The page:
When Chris Kreider led Boston College to its Frozen Four victory, then signed a contract with the Rangers, then rushed to New York and got into a playoff game – all within a few days – it caught the attention of poolies everywhere.
Yours truly even took a flyer on him in the final round of the THN annual office pool draft.
But the reality is, when it comes to prospects nobody knows what you’re going to get. Even the blue-chippers are tough to predict. Some potential third-liners become 80-point players. Some potential first-liners become 35-point players. Some potential superstars become that very thing – but in the Swiss league.
The scouting report on the 21-year-old Kreider (Happy Birthday, by the way) is impressive. He boasts excellent size (6-foot-3, 231 pounds) and has great strength to go with it. He’s hard to get off the puck and when he has the puck, he knows what to do with it. He has an accurate shot he likes to use and boasts pretty good hockey sense. He’s a potential star, but the question was: would his impact be felt early?
When Carl Hagelin was suspended in the first round, Kreider got his chance – a three-game audition he passed with flying colors. Not only that, but his ice time has since increased. Hagelin returned from suspension, but then Brian Boyle sustained a concussion and Kreider’s ice time shot up from 10:46 on April 23 to 18:21 on April 26.
For those keeping score, April 26 was a Game 7 in the Stanley Cup playoffs. It was also a one-goal game.
His ice time topped the likes of Hagelin, Artem Anisimov, Brandon Dubinsky and – here’s an eye-opener – Marian Gaborik. In fact, Kreider saw nearly as much ice time as Anisimov and Dubinsky combined. Granted, Dubinsky is struggling with a lower-body injury that may have been a factor two games ago. But don’t let that cloud the fact Kreider was leaned on in the most important game of the year (so far) and a tight one to boot.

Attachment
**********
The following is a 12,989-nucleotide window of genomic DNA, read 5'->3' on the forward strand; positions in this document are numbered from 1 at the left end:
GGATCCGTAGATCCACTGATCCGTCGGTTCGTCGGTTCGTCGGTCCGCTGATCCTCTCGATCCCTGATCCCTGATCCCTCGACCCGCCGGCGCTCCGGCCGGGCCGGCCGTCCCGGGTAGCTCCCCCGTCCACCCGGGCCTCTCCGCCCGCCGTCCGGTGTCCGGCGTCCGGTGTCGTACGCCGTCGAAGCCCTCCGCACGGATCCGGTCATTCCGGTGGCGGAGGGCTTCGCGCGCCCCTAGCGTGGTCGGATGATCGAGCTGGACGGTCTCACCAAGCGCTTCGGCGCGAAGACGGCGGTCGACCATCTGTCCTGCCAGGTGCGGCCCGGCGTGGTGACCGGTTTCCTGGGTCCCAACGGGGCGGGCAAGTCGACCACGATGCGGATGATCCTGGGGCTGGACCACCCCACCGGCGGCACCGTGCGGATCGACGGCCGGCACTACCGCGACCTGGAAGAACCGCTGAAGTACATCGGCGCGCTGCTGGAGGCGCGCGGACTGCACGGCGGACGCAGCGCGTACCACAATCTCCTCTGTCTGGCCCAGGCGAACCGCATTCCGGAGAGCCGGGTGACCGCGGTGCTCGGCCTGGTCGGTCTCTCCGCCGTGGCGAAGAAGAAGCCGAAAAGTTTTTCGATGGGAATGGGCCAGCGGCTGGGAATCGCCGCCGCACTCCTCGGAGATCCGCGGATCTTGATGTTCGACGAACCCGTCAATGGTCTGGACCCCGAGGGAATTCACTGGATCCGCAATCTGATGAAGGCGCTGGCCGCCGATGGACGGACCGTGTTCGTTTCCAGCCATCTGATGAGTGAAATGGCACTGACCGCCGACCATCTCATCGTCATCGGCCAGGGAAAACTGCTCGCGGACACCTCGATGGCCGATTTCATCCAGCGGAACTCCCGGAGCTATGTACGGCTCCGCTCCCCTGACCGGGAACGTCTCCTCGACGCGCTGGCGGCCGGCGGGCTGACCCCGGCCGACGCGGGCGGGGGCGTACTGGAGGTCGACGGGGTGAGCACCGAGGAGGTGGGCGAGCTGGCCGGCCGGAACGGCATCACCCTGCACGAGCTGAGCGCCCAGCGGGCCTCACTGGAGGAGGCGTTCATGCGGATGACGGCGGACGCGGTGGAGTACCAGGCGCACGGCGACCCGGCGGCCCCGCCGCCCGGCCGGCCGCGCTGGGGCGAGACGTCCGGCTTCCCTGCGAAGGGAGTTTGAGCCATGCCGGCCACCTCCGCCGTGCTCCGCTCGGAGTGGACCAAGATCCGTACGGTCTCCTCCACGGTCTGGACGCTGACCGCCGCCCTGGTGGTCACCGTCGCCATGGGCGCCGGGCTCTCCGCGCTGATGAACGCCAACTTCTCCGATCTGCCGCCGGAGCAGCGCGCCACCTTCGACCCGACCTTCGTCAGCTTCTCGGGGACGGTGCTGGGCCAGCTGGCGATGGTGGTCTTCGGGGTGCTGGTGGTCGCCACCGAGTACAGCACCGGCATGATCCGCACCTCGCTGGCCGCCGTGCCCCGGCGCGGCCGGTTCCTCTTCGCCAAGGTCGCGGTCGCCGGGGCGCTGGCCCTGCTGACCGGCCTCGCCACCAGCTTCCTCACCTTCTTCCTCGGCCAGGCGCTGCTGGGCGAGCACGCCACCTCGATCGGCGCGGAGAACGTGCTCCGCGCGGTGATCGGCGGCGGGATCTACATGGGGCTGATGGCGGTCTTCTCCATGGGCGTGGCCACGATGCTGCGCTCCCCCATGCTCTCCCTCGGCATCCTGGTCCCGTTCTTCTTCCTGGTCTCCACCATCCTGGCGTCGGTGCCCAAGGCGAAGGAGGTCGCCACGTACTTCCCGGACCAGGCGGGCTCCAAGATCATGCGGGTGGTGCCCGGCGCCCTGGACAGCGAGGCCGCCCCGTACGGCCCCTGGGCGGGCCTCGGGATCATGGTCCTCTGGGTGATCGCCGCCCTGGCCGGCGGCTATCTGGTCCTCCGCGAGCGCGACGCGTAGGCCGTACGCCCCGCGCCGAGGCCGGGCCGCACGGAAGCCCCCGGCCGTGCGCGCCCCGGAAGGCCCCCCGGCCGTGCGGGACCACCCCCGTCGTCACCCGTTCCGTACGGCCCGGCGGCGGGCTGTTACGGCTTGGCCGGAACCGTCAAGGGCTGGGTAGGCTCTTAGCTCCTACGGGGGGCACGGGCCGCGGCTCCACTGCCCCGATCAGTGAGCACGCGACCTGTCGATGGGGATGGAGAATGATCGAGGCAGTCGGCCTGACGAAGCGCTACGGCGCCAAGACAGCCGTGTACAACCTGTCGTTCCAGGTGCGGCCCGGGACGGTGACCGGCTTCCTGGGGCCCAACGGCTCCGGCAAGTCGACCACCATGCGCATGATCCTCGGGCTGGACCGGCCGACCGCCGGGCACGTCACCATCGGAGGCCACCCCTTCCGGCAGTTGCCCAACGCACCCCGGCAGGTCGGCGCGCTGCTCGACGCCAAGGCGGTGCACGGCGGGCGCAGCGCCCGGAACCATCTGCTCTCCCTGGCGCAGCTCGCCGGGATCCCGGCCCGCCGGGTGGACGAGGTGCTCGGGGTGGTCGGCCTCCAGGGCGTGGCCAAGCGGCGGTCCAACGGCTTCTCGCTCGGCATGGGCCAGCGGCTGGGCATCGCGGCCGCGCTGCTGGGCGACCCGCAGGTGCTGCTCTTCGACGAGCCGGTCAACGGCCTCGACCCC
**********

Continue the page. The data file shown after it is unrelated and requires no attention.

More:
Coach John Tortorella doesn’t hand ice time out to anybody. It has to be earned, no matter the name on the back of the sweater. In fact, it’s the opposite – he’ll be harder on the unproven rookies when it comes to doling out the ice time. So the fact Kreider received more than 18 minutes in a Game 7, followed by 15:28 in Game 1 of the second round speaks volumes.
It’s clear Kreider has earned his spot now, even if Boyle returns. But poolies are wondering what to expect from him next season. I’d like to pull out the Blake Wheeler template.
Wheeler was another high draft pick (fifth overall, 2004) who made the jump to pro at the age of 22. He might have joined Boston as a 21-year-old in the post-season prior to that, much like Kreider with the Rangers this season, but Wheeler didn’t sign with the B’s until the summer. He’s a big man blessed with good hands. He posted 45, 38 and 44 points in his first three campaigns. That’s an average of 42 points per season. If I were a betting man, I would bet that Kreider averages the same number, plus or minus five points. Wheeler then went on to explode for 64 points this season, his fourth. Kreider has the kind of upside to do that as well.
YAN THE MAN
Keith Yandle slipped a little during the regular season and watched his points per game drop from 0.72 (in 2010-11) to 0.52, but he’s in fine playoff form. With seven points, all assists, in eight games, he now has 17 in 19 career playoff contests. That puts him 12th in playoff scoring among defensemen over the past three years and each of the 11 blueliners ahead of him have played at least 26 games.
Darryl Dobbs’ Fantasy Pool Look is an in-depth presentation of player trends, injuries and much more as it pertains to rotisserie pool leagues. Also, get the top 300 roto-player rankings on the first of every month in THN’s Fantasy section. Do you have a question about fantasy hockey? Send it to the Fantasy Mailbag.